What is a Zine?


What is a Zine? 

Image courtesy of Celina Williams. 

Richmond ZineFest organizer Celina Williams joined us to produce this informational guest post. Richmond ZineFest has been operating since 2007 and is still going strong. From the website: "The zine fest is not just for zine creators and distros. It’s an open event for all ages with tablers selling zines as well as other DIY items, informative and fun workshops throughout the afternoon, and good times, food  and conversation in general." Here, Celina gives us some insight into the world of zine-making and sharing: 


What is a zine and how are they produced?

This is the big question that should be so easy to answer, but I find myself overwhelmed and stumbling every time I answer it because zines are and can be so much and EVERYTHING. Zines are typically independently produced publications created in a variety of styles on any number of topics with a limited run and without monetary gains being the (primary) goal. Typically. There are exceptions, of course, to anything, especially zines.

Many people still picture the black and white, xeroxed zines full of beautiful errors, collages, and bold confessional musings of the 90s, and there are still plenty of those around. But there are also glossy full-color zines, artist zines with hand-sewn bindings and screen printed or risograph covers, newsprint zines, audio/visual zines, and even … ::gasp:: digital zines! It took me awhile to get here, but I’m finally coming around to the idea that zines don’t have to be physical to be a zine, which is a controversial opinion to have in this scene where printed matter is a thing we hold dear.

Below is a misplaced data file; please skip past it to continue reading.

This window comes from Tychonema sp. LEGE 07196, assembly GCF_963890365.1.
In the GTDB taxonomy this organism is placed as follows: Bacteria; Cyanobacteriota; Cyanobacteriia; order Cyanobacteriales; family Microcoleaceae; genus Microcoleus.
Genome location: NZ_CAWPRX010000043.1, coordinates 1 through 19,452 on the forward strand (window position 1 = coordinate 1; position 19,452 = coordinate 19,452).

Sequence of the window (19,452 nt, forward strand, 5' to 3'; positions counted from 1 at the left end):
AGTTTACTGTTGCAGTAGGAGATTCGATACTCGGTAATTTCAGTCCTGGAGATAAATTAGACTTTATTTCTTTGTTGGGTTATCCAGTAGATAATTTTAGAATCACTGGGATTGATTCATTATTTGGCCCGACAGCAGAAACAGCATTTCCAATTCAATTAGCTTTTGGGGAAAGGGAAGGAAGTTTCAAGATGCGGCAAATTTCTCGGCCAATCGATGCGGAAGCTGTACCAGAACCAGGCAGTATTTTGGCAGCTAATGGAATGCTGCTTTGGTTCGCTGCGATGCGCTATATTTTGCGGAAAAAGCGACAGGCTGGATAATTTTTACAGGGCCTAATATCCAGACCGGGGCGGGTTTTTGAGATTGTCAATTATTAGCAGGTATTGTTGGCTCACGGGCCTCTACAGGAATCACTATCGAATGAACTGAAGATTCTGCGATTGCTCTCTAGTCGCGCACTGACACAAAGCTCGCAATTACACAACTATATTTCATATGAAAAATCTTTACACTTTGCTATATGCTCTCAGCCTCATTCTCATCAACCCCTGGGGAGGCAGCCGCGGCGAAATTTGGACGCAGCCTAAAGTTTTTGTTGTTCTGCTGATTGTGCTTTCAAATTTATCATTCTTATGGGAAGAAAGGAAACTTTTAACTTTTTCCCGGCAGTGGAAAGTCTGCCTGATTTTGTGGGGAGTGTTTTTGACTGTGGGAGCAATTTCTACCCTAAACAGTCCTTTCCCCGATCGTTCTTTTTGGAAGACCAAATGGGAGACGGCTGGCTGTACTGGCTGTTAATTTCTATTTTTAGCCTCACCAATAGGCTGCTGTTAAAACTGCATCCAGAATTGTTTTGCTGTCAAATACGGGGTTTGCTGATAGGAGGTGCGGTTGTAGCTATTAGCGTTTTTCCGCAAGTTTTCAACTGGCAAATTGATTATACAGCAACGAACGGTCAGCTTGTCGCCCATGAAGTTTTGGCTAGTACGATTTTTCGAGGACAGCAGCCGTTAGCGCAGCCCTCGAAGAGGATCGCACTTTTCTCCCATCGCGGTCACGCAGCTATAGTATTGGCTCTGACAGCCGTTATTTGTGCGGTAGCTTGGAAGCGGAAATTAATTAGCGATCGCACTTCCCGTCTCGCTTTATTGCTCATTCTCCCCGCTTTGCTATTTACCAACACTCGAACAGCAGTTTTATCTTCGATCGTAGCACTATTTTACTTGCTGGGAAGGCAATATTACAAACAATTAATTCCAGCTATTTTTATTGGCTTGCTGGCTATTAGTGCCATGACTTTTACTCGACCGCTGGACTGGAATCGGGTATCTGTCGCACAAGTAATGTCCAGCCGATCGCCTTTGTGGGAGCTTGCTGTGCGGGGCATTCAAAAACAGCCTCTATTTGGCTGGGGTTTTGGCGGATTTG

When I was first working with zines in a professional capacity at VCU Libraries’ Special Collections and Archives, I had to make firm decisions on what would qualify as a “zine” versus a “newsletter” versus “comix” versus “independent paper” versus “magazine” versus “chapbook” or “artists’ book.” We couldn’t keep everything, and some donations shined best in other collections (VCU Libraries has one of the best Comic Arts and Book Art Collections on the east coast, FYI, and is available to view by appointment). As much as I would want a particular zine to be with the zine collection, I’d be forced to admit it would be best housed with book art or with comics. Other times people would call something they made a zine, and I’d scrunch my nose and shake my head and go, “Nope nope, that’s not a zine. That’s a student organization’s newsletter.” Now that I no longer work in an archival setting, I’ve loosened up on my definition of “zine” and how I apply it these days.

How are zines circulated?

I prefer buying and/or trading zines directly from the artists at zine fests like Richmond Zine Fest and DC Zine Fest or from their websites/shops/etsy if they have one. I also regularly browse/purchase zines from online distributors and shops like Brown Recluse Zine Distro, Stranger Danger, Doris Press, and Quimby’s. In Richmond, Velocity Comics has a small area for comic zines that I like to check out when I’m able. I’m sure there other ways to get zines and shops I don’t know about. I’m not sure if this still exists, but the first zine I ever purchased was found through a livejournal community for VCU students. It was 5.5x4.25 and had lovingly hand-sewn binding and a cover made from a repurposed map. I responded to the post and met some girl on a street corner near my dorm. Probably not the safest way to get zines, but it was a cool moment and I loved that zine. Years later it was stolen/never returned after I did a show-and-tell with zines from my personal library. I wouldn’t be surprised if similar methods of discovering and sharing zines are still in practice, like if you scrolled #zines on instagram, you’ll probably come across zines for sale. We use whatever we can. It’s one of the reasons why zines have never disappeared despite the number of badly researched zine comeback articles that pop up every five years.